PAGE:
The Gurugram Metropolitan Development Authority (GMDA) has commissioned a six-month-long study of city roads by New Delhi’s School of Planning and Architecture (SPA) to gain a better understanding of poor traffic conditions in the city.
The study’s findings will be documented in a Comprehensive Mobility Plan (CMP), which promises to be the most authoritative survey on Gurugram’s traffic challenges since 2009, when a similar study was conducted by Wilbur Smith Associates.
Fresh data is required to understand the challenges that have become more pronounced in the last nine years, such as an increase in disorganised parking, lack of pedestrian and cycling infrastructure, absence of mass transit systems, such as buses and trains, inflow and outflow of bypassable traffic, such as trucks and other commercial vehicles, and clogging of high volume junctions, such as Shankar Chowk, IFFCO Chowk, Hero Honda Chowk, Rajiv Chowk and others.
The CMP will be based on data gathered from 11 surveys to assess these problems. An agreement between the GMDA and the SPA was signed on June 26, and the report is expected to be ready by December 2018.
V Umashankar, chief executive officer, GMDA, said, “The CMP will be the first step in preparing a mobility management plan for the city, which is legally required under the GMDA Act.” Mobility, as per the GMDA Authority Bill, 2016, “includes the movement of person on foot, or a wheeled conveyance of any description.”
The CMP will accordingly evaluate the circumstances that make mobility a challenge in Gurugram and make recommendations for its improvement.
Sewa Ram and Sanjay Gupta of the SPA will spearhead the exercise, while Dinesh Chauhan, chief town planner, GMDA, will serve as its nodal officer. Inputs will also be provided by the Chief Minister’s Office.
According to Gupta, a public transport and planning expert, Gurugram’s population is estimated to reach 30 lakh by 2030 and a mobility plan is crucial to accommodate the needs. “The CMP will plan for the future. Analyses and suggestions for the short-term (5 years), mid-term (10 years) and long-term (15 years) will be made,” Gupta said.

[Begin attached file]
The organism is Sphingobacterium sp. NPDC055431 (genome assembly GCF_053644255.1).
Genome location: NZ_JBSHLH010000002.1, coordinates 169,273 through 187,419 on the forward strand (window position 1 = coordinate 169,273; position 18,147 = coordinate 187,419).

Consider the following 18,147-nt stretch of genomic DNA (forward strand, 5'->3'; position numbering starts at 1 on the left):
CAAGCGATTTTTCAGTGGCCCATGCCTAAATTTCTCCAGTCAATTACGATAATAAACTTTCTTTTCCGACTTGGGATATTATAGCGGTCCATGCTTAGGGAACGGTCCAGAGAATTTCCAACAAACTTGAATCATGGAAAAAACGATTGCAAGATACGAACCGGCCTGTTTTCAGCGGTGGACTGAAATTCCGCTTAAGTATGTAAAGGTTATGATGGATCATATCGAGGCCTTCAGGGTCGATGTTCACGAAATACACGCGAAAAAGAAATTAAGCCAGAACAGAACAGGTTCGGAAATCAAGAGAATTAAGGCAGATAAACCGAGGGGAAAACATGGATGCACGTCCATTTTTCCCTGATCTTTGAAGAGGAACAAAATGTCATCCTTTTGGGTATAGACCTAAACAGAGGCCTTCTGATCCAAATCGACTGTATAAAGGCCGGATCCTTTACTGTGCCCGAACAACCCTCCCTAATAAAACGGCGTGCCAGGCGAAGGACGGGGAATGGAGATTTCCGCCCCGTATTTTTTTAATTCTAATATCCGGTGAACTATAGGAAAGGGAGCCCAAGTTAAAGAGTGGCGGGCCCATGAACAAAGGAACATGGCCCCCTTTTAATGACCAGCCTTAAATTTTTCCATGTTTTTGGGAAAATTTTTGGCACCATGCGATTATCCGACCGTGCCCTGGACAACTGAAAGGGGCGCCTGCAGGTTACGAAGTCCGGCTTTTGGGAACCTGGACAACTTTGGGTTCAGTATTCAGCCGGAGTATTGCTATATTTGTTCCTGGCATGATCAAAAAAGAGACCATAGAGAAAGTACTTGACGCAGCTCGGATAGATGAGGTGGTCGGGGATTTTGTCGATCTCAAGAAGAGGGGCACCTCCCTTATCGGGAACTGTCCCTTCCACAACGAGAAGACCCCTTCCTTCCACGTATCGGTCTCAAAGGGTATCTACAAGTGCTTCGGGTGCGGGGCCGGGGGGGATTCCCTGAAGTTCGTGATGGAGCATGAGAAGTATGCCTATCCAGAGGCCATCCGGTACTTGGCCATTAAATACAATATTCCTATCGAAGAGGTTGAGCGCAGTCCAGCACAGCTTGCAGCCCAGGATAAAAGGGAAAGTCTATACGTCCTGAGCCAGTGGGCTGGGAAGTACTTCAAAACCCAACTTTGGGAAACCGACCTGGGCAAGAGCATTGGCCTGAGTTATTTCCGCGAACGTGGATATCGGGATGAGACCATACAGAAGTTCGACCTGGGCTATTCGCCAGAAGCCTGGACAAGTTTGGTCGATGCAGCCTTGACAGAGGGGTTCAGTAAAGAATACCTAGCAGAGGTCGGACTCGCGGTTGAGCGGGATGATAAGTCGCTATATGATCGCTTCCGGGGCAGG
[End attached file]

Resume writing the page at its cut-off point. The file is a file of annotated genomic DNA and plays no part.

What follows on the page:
Sewa Ram, a transport network and systems design expert, said the CMP will be drafted in accordance with the Gurugram-Manesar Master Plan 2031.
At the moment, Gurugram’s population is serviced by about a 1,000-kilometre network of primary road networks. The city sees about 17 lakh people, the current population, make about 20 lakh trips each day, two-thirds of which are within city limits.
These estimates amount to a high passenger volume count. However, there is no established mass transit system in Gurugram to meet the demand.
“It is easy to reach the city from Delhi or elsewhere, but mobility within the city is limited,” said Sewa Ram.
Experts said a reason for this is the development of Gurugram in fragmented pockets. As opposed to other metropolises, such as Mumbai (which has developed in a linear pattern) or Delhi (which has developed in a circular pattern), Gurugram’s growth has been scattered.
“Traffic movement is directed by economic reasons, and various pockets of the city in which economic growth is concentrated are presently not well connected,” Ram said.
The CMP will determine where these activities are located and suggest measures to connect their traffic networks. “It will also assess traffic that is likely to be generated due to high-density development along upcoming corridors, such as the Dwarka Expressway (NPR) and Southern Peripheral Road,” Ram added.
Emphasis will be laid on the conditions that affect ‘vulnerable road users’, or those who rely on non-motorised means of transport (either cycles, rickshaws or by foot).
“Only about 25% of the primary road network in Gurugram has usable pavements, which adversely affects the common man who does not rely on cars,” Gupta said.
This puts pedestrian safety at risk, as a result of which almost 40% of fatal road accidents involve vulnerable users. So far, efforts to improve mobility in Gurugram have focused mainly on conditions of vehicular traffic and the CMP is expected to rectify this approach.